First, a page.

In 1995, I saw a wonderful movie called “Powder.” It was about a sixteen year old Albino boy who was called “Powder” because of his flour white skin. Up until this time, he had been living in his grandparent’s cellar, but after they died, he was taken to live in a small Texas town where a pair of educators learned that he could control electricity and had an IQ that Einstein would envy. While on a hunting expedition with the town Deputy and other boys, he had gotten separated from the group, as he had no interest in killing any animal. All of a sudden, he hears a shot and goes running towards the direction of the sound. There he finds that the Deputy had shot a deer and he and the other boys were standing around admiring their ‘kill.’ Powder grabs the Deputy’s arm, and then lays his other hand on the deer’s stomach. The Deputy was able to feel everything the deer was feeling as she lay dying: the fear, pain, and confusion. It so impacted the Deputy that he put away his guns and swore that he would never kill another living thing again. You can only imagine how hard I cried when I saw this scene.

You see, I totally and sincerely believe that animals have souls. I also believe that they feel everything we feel; only they are not able to process those feelings. An animal feels happiness, sadness, pain, fear, depression, loneliness and any other host of emotions. There is even evidence that fish feel pain.

My belief is that animals are just like humans, the same beings, but we just look different. After hitting the deer, I became a vegetarian (working on vegan). I love animals too much to justify eating them, and to me, eating them is like being a cannibal.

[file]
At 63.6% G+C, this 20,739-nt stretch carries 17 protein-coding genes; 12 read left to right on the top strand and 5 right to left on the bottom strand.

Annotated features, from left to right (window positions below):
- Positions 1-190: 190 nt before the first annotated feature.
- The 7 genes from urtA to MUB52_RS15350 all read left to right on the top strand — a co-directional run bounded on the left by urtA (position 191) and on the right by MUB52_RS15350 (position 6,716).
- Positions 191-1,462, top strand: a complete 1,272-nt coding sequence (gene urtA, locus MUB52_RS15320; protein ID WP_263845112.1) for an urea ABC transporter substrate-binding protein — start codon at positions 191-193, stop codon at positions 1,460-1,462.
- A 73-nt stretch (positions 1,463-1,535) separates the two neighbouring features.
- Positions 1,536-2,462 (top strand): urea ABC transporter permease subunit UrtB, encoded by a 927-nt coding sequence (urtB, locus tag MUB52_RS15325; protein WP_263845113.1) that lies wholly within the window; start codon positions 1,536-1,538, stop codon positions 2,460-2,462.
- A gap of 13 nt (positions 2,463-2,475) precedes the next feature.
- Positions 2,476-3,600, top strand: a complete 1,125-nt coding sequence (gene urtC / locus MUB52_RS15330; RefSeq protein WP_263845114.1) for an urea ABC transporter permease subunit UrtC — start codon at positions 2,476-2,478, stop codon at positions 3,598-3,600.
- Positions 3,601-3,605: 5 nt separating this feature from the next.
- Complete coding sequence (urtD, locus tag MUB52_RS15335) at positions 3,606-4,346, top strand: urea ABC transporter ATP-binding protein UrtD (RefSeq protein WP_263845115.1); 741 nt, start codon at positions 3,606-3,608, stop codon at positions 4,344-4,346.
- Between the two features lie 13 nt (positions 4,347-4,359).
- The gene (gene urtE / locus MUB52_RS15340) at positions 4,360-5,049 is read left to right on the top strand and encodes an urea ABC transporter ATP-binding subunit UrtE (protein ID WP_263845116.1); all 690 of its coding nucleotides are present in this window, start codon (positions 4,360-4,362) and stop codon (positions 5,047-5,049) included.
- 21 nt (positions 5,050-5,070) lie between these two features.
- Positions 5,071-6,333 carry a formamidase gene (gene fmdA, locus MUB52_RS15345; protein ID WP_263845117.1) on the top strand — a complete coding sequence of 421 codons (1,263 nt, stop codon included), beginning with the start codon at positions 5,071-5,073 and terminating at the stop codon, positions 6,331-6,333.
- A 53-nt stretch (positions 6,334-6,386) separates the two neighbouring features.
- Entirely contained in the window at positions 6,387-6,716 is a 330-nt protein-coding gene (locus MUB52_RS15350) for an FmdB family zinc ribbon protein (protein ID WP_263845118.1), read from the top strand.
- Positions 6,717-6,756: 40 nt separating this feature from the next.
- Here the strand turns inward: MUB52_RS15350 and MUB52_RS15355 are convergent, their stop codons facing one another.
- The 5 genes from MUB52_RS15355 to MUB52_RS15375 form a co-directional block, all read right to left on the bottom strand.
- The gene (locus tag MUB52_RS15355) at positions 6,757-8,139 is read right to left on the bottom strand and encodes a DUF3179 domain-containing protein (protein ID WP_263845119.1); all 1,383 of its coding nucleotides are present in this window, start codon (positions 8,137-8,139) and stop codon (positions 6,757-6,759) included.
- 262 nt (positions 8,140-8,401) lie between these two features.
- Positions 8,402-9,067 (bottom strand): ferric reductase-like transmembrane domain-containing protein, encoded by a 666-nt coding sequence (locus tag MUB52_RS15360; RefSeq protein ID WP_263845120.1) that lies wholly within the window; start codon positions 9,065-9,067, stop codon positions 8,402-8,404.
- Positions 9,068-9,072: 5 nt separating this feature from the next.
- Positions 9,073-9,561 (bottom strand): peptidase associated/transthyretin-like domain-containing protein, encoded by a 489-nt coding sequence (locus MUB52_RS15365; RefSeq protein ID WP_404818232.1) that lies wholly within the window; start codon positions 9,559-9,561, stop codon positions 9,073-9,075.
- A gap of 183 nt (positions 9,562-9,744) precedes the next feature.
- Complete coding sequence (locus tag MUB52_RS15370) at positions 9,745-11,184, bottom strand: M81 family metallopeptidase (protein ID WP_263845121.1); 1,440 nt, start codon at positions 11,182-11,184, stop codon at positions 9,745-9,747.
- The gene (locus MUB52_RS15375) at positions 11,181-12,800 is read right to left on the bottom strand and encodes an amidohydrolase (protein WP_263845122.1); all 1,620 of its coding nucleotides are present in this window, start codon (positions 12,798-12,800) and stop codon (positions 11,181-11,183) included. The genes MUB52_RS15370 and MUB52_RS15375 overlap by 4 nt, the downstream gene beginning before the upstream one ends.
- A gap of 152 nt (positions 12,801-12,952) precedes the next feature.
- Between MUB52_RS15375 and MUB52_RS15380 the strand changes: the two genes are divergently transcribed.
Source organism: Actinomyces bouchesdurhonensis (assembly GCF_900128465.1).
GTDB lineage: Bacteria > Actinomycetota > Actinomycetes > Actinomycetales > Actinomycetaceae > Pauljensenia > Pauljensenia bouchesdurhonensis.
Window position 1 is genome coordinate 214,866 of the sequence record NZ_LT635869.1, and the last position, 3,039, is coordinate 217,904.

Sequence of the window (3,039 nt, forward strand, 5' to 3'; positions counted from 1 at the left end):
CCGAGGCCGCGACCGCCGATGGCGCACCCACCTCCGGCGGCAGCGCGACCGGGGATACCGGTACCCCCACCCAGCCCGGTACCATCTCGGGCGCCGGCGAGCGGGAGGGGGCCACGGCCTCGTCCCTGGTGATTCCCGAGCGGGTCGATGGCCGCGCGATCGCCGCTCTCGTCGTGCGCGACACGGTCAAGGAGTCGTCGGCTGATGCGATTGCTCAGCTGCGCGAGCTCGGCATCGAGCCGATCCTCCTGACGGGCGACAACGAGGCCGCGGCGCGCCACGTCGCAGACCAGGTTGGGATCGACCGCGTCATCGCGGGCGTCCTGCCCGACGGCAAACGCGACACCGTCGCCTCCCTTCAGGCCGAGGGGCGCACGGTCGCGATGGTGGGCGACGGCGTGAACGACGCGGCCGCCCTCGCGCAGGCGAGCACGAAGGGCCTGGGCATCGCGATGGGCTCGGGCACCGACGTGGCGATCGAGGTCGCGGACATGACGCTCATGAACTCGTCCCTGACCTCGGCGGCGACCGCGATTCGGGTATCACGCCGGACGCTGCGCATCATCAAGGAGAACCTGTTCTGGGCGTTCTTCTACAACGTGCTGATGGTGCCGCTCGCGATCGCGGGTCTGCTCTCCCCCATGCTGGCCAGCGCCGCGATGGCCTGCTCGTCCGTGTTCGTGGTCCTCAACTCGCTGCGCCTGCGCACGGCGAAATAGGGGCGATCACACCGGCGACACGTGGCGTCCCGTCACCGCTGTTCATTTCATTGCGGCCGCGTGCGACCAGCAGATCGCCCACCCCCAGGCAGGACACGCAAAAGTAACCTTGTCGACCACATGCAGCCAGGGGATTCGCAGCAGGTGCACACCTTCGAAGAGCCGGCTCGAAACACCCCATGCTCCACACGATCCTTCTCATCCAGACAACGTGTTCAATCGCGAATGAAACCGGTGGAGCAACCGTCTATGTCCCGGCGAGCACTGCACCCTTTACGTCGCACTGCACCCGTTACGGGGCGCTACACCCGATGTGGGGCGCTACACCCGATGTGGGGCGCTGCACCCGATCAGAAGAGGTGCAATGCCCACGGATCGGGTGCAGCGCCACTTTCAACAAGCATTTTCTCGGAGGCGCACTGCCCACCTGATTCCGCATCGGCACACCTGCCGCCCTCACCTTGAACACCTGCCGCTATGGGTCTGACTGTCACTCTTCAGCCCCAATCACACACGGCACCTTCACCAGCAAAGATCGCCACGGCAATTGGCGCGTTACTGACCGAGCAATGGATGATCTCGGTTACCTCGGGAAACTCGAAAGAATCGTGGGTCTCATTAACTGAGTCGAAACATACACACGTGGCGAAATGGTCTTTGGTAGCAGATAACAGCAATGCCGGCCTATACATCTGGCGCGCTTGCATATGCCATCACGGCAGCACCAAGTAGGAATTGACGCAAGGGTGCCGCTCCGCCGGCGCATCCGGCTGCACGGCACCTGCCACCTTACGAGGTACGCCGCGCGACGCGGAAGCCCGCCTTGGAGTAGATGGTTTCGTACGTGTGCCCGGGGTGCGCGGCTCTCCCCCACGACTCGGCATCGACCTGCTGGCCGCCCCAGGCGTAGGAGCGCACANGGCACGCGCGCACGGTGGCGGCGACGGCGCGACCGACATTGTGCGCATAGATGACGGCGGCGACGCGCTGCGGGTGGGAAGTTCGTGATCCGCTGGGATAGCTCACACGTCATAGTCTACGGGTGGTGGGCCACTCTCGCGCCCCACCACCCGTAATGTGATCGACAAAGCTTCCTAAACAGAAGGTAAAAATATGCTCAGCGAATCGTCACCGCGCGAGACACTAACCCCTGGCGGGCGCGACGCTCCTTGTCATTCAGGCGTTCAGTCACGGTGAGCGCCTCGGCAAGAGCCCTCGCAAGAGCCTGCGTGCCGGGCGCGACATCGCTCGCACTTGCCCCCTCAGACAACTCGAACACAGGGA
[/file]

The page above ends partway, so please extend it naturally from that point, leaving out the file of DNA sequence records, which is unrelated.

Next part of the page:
Usually if I speak to someone about my being vegetarian and my love of animals (and only if they bring it up), I almost always get the argument that God put animals on the Earth for us to eat. They can even come up with Bible verses. The thing is, there are just as many verses that prove that we are not supposed to eat animals. For every argument someone has for eating animals (health or otherwise), there are just as many arguments as to why we shouldn’t eat them.

As a spiritual being, I totally believe that we are all one. There are many religions, which teach that we should not eat animals because we should respect and revere all life. I could go on into the health reasons for not eating animals, but that is not the purpose of this writing. I am also not telling anyone that they should believe the way I do, nor will I argue. If I had my way, no animal would be killed for any reason and we would find a way to live with all beings. But this is a personal issue and a belief system, and I in no way will try to force my beliefs on anyone, no matter how passionate I feel about the issue.